It would be simpler if the only question facing the Urban County Council about the request by CentrePointe's developers for the city to issue $30 million in tax-free bonds to complete an underground parking garage was this: Where will the money come from to repay that debt?
One of the few things all sides seem to agree on is that revenue from the Tax Increment Financing, or TIF, district — not Lexington taxpayers — would be obligated to pay off the bonds.
TIFs were created to offset some of the costly infrastructure often necessary before redevelopment can happen. The idea is that some of the increased tax revenue — as a result of more business activity, more employee salaries, higher property values — can be returned to offset those infrastructure costs.
When CentrePointe was first proposed in 2008, Lexington approved a TIF, but construction never moved forward. Last year, the TIF was renegotiated when the project was revived.
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Under that agreement, much of the TIF revenue generated from CentrePointe would be used to reimburse the cost of the underground parking garage.
Now, the developers have asked that, rather than reimburse those costs, the city issue tax-free bonds to pay for the garage, and then use the TIF revenue to pay for the bonds.
This might be a good idea. No doubt, it's beneficial to the developer. Tax-free bonds carry lower interest rates and so reduce the cost of the project. The question the council must ask is whether it's also a good idea for Lexington.
That discussion will move forward Tuesday at an informational session at which the council will learn more about this idea, even though the developers have not made a detailed proposal about the terms of the bonds.
Still, there are important points that can, and should, be raised.
The council must be assured there is adequate financing to complete this long-delayed, shape-shifting project, and that calculations based on reasonable assumptions give it a significant chance at success. And all of this information must be made public. The time for secrecy about the rest of the financing is past.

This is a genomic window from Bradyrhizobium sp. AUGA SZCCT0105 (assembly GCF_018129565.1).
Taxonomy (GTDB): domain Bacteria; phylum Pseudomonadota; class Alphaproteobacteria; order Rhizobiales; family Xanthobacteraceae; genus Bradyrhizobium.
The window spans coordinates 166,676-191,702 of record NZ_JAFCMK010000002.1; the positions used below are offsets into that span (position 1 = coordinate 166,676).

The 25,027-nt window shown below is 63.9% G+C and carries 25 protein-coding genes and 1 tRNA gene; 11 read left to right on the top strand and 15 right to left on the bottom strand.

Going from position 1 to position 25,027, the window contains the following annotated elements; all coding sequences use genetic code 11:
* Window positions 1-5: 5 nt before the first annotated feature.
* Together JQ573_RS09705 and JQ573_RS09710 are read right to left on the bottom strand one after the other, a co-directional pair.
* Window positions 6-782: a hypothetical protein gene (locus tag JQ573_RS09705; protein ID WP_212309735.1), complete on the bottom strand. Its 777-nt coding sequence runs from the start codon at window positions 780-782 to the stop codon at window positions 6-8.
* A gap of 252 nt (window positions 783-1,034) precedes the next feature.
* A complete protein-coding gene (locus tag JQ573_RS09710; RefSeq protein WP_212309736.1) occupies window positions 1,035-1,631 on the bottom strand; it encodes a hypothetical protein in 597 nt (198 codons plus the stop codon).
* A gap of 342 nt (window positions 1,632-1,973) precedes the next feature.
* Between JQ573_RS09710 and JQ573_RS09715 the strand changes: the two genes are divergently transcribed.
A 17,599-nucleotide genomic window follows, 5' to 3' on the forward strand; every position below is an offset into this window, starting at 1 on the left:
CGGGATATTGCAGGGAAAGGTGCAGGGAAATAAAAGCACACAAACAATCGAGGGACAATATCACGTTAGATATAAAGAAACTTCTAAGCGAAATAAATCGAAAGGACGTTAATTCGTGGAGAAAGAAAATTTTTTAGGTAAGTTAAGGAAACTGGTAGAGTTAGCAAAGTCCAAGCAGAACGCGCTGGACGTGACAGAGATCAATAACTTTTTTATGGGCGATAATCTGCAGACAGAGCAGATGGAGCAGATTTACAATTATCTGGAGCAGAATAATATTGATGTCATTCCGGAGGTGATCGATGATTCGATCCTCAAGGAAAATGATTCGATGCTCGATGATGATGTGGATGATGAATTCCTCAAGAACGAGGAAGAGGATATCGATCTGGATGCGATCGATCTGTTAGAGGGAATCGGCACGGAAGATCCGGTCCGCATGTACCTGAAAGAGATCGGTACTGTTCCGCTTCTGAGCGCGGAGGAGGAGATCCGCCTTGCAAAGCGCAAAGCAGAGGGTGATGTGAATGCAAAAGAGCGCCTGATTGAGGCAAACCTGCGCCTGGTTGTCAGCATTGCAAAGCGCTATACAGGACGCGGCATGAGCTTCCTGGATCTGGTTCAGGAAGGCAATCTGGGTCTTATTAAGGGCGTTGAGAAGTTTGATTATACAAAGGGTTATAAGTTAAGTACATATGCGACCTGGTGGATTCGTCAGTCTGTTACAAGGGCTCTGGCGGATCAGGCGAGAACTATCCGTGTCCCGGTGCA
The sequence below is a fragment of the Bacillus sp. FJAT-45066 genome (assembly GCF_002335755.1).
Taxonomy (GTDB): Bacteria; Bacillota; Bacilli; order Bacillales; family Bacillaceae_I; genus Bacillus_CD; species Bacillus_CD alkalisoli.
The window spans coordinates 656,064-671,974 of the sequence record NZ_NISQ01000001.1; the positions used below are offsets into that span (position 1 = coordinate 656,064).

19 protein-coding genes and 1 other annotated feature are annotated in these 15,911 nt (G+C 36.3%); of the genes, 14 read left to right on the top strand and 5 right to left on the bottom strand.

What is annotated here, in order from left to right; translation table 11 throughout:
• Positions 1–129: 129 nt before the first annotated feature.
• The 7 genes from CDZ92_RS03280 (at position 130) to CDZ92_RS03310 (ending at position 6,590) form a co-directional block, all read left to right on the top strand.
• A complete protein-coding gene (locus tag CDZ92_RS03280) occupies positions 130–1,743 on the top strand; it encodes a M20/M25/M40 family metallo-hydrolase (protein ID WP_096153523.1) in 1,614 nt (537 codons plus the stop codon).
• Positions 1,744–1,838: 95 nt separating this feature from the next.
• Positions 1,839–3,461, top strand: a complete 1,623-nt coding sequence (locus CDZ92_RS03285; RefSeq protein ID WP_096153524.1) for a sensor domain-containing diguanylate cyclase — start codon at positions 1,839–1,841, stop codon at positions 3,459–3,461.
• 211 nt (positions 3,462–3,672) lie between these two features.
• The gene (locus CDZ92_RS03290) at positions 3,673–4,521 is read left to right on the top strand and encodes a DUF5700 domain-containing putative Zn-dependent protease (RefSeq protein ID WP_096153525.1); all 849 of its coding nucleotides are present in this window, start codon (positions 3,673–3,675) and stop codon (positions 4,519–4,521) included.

Lexington's risk is not just whether it would be on the hook to repay the bonds, or even if it would suffer a black eye with bond-rating agencies if a problem arises. The biggest risk, by far, for our community is a failed or severely under-performing development on this critical block at the center of our downtown.
Some council members worried at a recent meeting that there was also a risk in further delay and public debate. "We look like we can't make up our mind," lamented councilman Bill Farmer.
It's understandable that Farmer, like others, wants to see CentrePointe built.
But the council can't, and shouldn't, make up its mind on this latest proposal without a thorough understanding of the potential risks and rewards.
That won't be easy. "This is a very complex transaction that requires a substantial amount of due diligence to do right," Mason Miller, the attorney the city hired to negotiate the terms of any bonds with CentrePointe's developers, told the council.
It's been six years since a group of historic structures, including some of the oldest commercial buildings in Lexington, was destroyed to make way for CentrePointe.
It's important to take the time to get this right.